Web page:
A State Senate committee said no on Monday to controversial University of Virginia Board of Visitors appointee Bert Ellis.
Gov. Glenn Youngkin had appointed Ellis, the CEO of Ellis Communications, an Atlanta-based, early-stage venture capital firm and an investor in The White Spot, a popular Corner restaurant, last summer.
Ellis, a UVA alum, is also the president of a group called The Jefferson Council, a far right alum organization whose members claim to want to preserve free speech, promote intellectual diversity and protect the legacy of Thomas Jefferson.
Cloaked in those lofty ideals is a push from the far right to reverse the push led by previous BOVs and UVA President Jim Ryan for increased diversity, equity and inclusion on Grounds.
Ryan, who was appointed to serve as the university’s ninth president in 2018, convened a Racial Equity Task Force in 2020 that set out among its goals that UVA double the number of underrepresented faculty by 2030 and develop a plan for having a student population that better reflects the racial and socioeconomic demographics of the Commonwealth of Virginia.
The task force also encouraged UVA to assist related organizations in the development a scholarship program for the descendants of enslaved laborers who worked to build and maintain the University, and to develop a series of educational programs around racial equity and anti-racism, including leadership development programs focused on equity, including racial equity.
Ellis wrote in a blog post after Youngkin’s victory in the 2021 gubernatorial election that the Board of Visitors was “responsible for letting the University make the outrageous changes that have been made over the tenures of Presidents Sullivan and Ryan,” and that UVA is “overrun with courses that exist for no other purpose but to make a big deal about race and gender and other issues that can only create more oppressed parties trying to tear down anything and everything and everyone that helped create our University.”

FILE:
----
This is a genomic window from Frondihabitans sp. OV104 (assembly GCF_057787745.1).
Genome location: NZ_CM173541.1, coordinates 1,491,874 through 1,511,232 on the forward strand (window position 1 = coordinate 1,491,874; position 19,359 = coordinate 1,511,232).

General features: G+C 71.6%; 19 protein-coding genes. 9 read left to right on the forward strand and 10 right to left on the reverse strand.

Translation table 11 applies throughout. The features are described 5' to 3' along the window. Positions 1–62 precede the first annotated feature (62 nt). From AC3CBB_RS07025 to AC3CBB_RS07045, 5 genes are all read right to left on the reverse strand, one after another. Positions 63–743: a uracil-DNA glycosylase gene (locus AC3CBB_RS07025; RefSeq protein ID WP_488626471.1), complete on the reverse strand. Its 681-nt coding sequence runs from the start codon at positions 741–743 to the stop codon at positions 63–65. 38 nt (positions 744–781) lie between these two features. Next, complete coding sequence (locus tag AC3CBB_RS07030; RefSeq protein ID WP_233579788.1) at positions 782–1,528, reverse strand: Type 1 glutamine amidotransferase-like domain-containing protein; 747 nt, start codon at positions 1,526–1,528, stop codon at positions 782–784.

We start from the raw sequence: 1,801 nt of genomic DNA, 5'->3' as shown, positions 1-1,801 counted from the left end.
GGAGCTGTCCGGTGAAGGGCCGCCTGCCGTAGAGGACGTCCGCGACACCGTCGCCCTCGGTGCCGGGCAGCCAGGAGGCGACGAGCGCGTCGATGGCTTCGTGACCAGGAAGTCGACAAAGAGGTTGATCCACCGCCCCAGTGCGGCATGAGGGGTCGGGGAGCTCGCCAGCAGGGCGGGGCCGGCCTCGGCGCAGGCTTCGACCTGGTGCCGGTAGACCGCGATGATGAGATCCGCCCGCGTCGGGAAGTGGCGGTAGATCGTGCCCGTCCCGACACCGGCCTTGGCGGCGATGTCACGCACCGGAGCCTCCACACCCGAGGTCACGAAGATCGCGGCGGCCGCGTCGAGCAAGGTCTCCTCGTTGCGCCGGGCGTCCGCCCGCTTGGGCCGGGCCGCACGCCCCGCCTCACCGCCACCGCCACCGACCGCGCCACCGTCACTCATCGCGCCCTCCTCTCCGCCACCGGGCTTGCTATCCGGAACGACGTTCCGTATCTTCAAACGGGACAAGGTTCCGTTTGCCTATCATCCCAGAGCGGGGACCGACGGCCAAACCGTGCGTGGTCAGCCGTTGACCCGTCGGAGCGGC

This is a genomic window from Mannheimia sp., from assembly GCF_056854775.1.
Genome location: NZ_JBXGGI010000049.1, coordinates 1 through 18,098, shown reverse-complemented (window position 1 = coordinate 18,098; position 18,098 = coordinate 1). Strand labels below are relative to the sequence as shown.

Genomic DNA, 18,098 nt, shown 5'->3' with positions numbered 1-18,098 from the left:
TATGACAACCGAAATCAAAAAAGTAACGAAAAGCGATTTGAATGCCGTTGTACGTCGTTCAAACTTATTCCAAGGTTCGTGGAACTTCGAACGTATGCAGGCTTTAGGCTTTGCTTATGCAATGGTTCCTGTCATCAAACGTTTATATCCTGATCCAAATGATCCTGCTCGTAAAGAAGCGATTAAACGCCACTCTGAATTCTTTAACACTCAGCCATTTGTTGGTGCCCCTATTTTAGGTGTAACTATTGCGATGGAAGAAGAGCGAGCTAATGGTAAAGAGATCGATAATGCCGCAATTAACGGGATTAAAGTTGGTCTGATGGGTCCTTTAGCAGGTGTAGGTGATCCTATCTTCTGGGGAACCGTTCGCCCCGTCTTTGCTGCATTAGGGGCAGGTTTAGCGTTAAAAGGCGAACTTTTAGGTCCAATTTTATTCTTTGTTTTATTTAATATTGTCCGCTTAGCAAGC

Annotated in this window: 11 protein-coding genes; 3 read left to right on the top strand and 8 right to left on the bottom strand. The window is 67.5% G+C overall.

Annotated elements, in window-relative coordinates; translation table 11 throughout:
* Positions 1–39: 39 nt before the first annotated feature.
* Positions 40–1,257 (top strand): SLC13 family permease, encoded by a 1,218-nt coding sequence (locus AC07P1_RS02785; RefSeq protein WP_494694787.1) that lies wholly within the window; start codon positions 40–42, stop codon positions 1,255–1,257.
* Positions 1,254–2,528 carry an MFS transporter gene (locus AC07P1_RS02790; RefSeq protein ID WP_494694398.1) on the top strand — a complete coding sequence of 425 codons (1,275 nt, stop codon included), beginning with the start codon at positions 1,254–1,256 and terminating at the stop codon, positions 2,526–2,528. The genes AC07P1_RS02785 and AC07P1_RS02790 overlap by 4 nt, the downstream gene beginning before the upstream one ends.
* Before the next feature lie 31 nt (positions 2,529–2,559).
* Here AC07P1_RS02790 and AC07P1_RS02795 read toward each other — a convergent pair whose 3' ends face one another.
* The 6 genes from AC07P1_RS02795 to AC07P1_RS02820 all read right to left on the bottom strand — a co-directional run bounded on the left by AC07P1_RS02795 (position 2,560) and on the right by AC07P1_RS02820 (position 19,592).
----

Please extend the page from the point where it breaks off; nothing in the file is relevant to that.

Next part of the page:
The UVA Student Council and the Faculty Senate had both opposed Ellis’ appointment, which requires the confirmation of the Virginia General Assembly.
State Sen. Creigh Deeds, D-Bath County, proposed an amendment to a resolution confirming Youngkin appointments to a number of state boards, agencies and councils that was reported out of the Senate Committee on Privileges and Elections on Monday by a unanimous 14-0 vote.
The bill as reported out of committee moves next to the Senate floor for consideration.